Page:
Are red displays slower than others?

I have been using green 20x4 displays for some time now, but my recent project required a red display. There is one problem though - it is HUGELY slow..

This is the display:

is it normal that the red ones are so much slower? or have I just recieved a faulty display?

That is a good question but unless someone has used tons of displays, it's hard to answer. I'm trying to answer this myself as well.

From my experience: Green displays used 11, all fast Blue displays used 22, all slow Red displays used 1 slow (observed it only)

I guess from my limited experience (number is large but they all are identical model displays), non-green displays are slow sluggish. I suspect someone made a bad batch of liquid crystals just like the capacitor plague. Can anyone else list their experience? We can answer this question with statistics! :D

PS. as a liquid crystal physicist, I can say for sure the color of back light LED should not affect the response of the liquid crystal panel. The voltage across the panel and operating temperature or liquid crystal mixture determine how fast the display can switch. I'm not an expert of the chips that control the panels but it is possible that the chips are themselves slow on the slow displays.

I was wondering also. I have just completed a digital setting circle project using the 16x2Red LCD from Sparkfun. Using a 4-bit library, the display did appear sluggish and the contrast is really sensitive. When I would unplug it and put in a black on green or white on blue LCD, the characters changed more smoothly. I ended up using a serial back pack (had to free up some pins) and the Red LCD does respond much better now, but still slower than the other LCDS I have used.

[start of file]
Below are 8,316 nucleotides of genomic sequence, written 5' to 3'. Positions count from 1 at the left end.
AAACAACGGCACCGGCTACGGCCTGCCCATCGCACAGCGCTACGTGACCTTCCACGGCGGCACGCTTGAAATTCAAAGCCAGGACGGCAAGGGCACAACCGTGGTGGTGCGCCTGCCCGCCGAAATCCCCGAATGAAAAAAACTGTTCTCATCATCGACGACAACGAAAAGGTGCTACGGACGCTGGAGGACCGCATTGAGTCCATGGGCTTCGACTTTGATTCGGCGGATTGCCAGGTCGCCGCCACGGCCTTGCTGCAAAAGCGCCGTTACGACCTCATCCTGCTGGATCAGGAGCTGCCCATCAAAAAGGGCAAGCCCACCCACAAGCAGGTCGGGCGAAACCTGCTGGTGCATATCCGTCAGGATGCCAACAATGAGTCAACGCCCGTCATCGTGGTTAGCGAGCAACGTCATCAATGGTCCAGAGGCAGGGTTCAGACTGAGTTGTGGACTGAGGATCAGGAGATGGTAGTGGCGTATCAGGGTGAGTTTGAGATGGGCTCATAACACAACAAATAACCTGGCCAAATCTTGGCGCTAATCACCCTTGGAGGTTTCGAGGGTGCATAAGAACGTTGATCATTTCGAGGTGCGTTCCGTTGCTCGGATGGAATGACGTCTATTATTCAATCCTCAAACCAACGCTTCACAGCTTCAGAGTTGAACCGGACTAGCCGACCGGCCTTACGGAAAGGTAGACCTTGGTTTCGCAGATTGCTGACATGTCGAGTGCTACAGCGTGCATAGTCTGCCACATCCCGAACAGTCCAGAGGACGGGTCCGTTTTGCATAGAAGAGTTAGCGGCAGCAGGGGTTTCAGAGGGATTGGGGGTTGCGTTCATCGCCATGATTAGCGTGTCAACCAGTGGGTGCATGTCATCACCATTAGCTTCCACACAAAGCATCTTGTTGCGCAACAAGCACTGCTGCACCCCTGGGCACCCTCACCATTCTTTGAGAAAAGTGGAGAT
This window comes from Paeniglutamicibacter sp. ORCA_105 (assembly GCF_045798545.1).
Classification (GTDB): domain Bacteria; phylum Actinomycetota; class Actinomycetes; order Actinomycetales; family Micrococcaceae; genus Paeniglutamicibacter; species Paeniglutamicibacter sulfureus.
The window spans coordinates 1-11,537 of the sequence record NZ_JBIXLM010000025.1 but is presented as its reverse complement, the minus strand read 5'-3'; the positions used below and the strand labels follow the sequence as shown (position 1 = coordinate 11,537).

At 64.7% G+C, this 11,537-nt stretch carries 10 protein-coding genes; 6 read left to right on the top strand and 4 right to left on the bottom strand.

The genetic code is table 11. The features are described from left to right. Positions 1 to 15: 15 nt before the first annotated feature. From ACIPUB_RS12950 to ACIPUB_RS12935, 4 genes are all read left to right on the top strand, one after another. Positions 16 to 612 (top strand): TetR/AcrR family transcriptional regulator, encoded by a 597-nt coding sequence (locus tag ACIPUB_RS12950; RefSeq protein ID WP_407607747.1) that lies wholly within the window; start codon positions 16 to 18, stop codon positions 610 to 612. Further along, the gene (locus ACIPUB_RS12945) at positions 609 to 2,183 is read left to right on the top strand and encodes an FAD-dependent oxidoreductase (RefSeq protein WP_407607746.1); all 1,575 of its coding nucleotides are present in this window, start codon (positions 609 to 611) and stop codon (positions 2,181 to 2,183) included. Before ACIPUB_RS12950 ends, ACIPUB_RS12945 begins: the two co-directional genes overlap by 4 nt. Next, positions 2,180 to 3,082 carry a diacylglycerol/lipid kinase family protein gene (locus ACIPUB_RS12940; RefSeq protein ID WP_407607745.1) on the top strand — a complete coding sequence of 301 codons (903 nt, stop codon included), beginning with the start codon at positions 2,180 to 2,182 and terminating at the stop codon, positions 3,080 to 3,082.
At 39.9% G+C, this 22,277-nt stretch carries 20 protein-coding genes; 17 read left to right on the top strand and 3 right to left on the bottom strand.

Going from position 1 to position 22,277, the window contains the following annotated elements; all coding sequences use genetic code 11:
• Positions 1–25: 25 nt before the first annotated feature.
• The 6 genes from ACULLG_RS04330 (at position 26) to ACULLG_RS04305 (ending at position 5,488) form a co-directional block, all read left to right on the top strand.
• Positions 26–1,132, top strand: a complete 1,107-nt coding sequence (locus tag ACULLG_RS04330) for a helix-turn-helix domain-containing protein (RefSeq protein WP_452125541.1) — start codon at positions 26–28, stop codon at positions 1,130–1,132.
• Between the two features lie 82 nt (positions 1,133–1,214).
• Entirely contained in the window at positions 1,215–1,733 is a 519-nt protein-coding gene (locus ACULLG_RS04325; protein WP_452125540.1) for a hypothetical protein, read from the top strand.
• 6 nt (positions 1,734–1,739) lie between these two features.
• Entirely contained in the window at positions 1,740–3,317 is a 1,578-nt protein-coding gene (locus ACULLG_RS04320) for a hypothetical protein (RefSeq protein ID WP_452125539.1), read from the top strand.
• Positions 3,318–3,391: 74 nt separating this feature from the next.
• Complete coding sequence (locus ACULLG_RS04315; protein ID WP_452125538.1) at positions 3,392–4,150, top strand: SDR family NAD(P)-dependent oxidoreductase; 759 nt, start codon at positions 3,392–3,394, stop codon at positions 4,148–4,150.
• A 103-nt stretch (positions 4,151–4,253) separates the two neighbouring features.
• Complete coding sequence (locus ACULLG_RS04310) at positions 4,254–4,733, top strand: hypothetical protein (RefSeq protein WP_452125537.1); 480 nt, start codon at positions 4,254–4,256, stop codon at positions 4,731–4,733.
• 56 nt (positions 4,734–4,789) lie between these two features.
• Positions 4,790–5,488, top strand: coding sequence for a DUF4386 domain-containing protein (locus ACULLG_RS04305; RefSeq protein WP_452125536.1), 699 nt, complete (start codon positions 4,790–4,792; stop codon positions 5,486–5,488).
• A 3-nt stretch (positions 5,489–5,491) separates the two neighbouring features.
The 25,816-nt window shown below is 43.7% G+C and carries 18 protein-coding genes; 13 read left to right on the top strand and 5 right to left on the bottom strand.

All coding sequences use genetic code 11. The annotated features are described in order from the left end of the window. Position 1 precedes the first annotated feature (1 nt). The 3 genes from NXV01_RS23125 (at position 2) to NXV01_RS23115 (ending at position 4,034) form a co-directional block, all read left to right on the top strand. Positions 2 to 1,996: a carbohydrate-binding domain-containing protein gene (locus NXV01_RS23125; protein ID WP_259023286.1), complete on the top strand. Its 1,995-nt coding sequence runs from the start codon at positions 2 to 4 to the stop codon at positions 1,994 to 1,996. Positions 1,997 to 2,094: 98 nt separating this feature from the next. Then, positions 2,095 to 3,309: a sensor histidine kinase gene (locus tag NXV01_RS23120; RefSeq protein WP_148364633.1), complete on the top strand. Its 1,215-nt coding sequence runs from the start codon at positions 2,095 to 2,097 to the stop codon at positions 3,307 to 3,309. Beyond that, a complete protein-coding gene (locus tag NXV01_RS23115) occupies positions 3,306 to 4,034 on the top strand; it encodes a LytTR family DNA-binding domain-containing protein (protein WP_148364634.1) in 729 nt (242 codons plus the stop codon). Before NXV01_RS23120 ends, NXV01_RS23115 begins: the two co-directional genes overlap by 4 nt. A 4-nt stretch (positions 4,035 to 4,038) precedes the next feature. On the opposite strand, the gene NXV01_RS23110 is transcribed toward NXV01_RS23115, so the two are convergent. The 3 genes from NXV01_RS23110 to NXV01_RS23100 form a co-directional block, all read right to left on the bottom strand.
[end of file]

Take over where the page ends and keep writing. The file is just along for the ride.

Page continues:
I'll try to post some video - it is REALLY slow...

it is about 5 dec celcius right now, and that does make it slower, but it is extremely slow..

Do you have a datasheet ? (if there is one) Do you apply proper voltage?

My experience Green (serial) faster than Blue (I2C)

can it be an optical effect, that the human eye takes longer to see it, or that red lights are not so bright ?

I guess green seems better. I'm sticking to green just cause stats. says so. My blue was from adafruit. It's weird white on blue background. If you adjust contrast differently, the characters are grey. Anyway, it's slow. My surplus store displays are even better.

Yes, at low temperature liquid crystals are more sluggish and you need higher voltage to get the same switching speed.

I'm getting 10 green displays, just in case my phi-2 shield comes out and I start trading old cpus with phi-2 PCB or kits again!

Ok here is some video.

Ambient temperature is about 15 deg celcius.

Notice how slowly the "old" characters disappear, and also note the artifacts :/

Faulty display?

Maybe, if you brought the temperature up to 30DegC, will it switch better? Some displays are made for high temp applications. The spec sheet should say the temp range.

-20 to +70...

it is just painfully slow compared to my green ones..

Slow but nicely, I think if you wanted to buy such an effect you had to pay a lot ... Does the display get hot?

Hello i see You have problems with slowing lcd. That Be problem with type of LCD STN. If You need highest speed (lowest time changing response) You must use LCD type of FSTN.

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Regards John